1. Bad loans: With freer hand, RBI and banks brainstorm on NPAs

Bad loans: With freer hand, RBI and banks brainstorm on NPAs

Reserve Bank of India (RBI) deputy governors Viral Acharya and NS Vishwanathan on Tuesday met bank chiefs to discuss the top 50 stressed accounts.

By: | Updated: May 31, 2017 3:25 PM
Bad loans, RBI on NPAs, NPA, Loans in India, Viral Acharya, NS Vishwanathan, non-performing assets, Kotak Mahindra Bank, Chanda Kochhar, ICICI Bank, Shikha Sharma, Axis Bank, Aditya Puri, ARCs Discuss top 50 stressed accounts; BR Act amended in May to give RBI more powers. (Image: PTI)

With the government and the central bank both focused on resolving the problem of bad loans on banks’ books, Reserve Bank of India (RBI) deputy governors Viral Acharya and NS Vishwanathan on Tuesday met bank chiefs to discuss the top 50 stressed accounts. In early May, the President had approved an ordinance amending the Banking Regulation (BR) Act, 1949, giving more powers to the RBI to deal with non-performing assets (NPAs). Earlier, the Union Cabinet had approved a proposal to amend Section 35 of the BR Act.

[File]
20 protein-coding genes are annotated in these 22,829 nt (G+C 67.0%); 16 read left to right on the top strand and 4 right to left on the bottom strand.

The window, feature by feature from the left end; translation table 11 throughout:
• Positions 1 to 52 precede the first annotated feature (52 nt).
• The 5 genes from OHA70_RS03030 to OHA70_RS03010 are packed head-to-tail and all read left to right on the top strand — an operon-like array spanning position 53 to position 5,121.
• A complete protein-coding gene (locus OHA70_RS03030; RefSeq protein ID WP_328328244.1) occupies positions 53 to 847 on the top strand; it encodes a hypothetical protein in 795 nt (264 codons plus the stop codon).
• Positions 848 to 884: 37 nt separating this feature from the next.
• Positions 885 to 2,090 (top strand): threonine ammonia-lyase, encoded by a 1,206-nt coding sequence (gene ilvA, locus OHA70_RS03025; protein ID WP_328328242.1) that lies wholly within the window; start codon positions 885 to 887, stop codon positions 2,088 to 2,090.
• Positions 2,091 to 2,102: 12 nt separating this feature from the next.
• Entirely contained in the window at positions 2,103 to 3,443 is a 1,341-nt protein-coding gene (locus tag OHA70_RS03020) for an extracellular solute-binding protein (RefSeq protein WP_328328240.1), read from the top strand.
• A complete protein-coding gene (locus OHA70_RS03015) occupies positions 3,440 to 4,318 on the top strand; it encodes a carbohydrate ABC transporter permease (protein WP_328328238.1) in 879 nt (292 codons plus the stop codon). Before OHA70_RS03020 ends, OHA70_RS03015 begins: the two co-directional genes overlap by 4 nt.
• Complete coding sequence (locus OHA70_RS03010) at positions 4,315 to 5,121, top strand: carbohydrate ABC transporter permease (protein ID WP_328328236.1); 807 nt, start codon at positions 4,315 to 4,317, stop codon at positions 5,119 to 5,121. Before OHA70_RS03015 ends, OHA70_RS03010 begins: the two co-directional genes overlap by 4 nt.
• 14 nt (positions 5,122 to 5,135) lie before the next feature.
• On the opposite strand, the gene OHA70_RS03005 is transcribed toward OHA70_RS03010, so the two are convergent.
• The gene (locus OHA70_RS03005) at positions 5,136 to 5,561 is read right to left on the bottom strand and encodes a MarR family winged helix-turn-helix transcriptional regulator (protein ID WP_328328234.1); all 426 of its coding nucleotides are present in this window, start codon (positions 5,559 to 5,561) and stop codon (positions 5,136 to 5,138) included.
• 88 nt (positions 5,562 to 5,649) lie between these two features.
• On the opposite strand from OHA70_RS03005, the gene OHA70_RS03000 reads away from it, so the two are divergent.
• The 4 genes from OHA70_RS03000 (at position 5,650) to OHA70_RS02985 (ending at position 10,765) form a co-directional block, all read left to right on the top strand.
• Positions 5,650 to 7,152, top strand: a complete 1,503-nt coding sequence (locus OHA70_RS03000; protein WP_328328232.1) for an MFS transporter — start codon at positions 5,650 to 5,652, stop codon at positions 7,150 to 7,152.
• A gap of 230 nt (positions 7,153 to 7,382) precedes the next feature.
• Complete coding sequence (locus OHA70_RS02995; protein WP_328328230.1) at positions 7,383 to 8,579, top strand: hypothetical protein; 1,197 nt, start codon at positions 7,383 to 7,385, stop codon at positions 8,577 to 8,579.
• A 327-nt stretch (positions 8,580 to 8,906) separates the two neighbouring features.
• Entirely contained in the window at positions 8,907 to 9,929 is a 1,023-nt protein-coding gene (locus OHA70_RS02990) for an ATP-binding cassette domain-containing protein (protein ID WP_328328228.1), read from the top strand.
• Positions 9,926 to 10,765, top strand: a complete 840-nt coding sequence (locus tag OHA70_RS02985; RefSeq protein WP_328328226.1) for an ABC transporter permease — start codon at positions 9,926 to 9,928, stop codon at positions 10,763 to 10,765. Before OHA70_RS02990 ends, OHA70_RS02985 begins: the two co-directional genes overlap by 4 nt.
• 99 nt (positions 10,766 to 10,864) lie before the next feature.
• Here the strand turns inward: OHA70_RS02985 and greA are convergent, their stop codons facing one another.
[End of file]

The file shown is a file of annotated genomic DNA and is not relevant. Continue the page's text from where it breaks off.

Subsequently, the central bank has been meeting stakeholders to deliberate on the way forward. Tuesday’s meeting was attended by the heads of nearly 10 banks. Among those present were Uday Kotak, executive vice-chairman, Kotak Mahindra Bank, Chanda Kochhar, CEO and MD, ICICI Bank, Shikha Sharma, CEO and MD, Axis Bank, Aditya Puri, MD, HDFC Bank, Zarin Daruwala, CEO and MD, Standard Chartered Bank and B Sriram, Managing Director, ,State Bank of India (SBI).

Last week, the central bank had said “the proper exercise of the enhanced empowerment would require coordination with and cooperation from several stakeholders including banks, ARCs, rating agencies, IBBI and PE firms, to which end the Reserve Bank of India would be holding meetings in the near future with these stakeholders”. Since then, it has met asset reconstruction companies (ARCs) and credit rating agencies.

Among the accounts discussed was Videocon Industries, an exposure that was recently declared an NPA by public sector lender Dena Bank. According to senior bankers, the RBI is looking into the exposure owing to a lack of congruity in classification among bankers.

While a couple of smaller banks have classified the account as an NPA in Q4 FY17, larger banks like SBI and Punjab National Bank are yet to do so, sources said. However, sources added that Videocon has not paid interest even in April and has, therefore, been classified as a bad loan by a majority of banks.

Other top stressed accounts that the central bank is understood to be looking into include those of the Essar Group, Jindal Group, Jaypee Group, Bhushan Steel and Monnet Ispat. The central bank has said it plans to expand the strength and scope of the oversight committees (OC). Currently, there is just one OC that comprises just two members and vets only S4A (scheme for sustainable structuring of stressed assets) proposals. The expanded OC will also vet other debt recast mechanisms.